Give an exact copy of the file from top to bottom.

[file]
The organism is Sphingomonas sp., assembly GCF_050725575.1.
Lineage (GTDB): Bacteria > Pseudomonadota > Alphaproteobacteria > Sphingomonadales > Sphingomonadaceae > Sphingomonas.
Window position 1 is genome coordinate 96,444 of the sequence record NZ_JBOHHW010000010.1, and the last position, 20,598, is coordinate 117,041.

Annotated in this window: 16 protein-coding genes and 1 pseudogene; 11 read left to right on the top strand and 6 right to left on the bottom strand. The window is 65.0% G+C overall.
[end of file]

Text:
The organism is Sphingomonas sp., assembly GCF_050725575.1.
Lineage (GTDB): Bacteria > Pseudomonadota > Alphaproteobacteria > Sphingomonadales > Sphingomonadaceae > Sphingomonas.
Window position 1 is genome coordinate 96,444 of the sequence record NZ_JBOHHW010000010.1, and the last position, 20,598, is coordinate 117,041.

Annotated in this window: 16 protein-coding genes and 1 pseudogene; 11 read left to right on the top strand and 6 right to left on the bottom strand. The window is 65.0% G+C overall.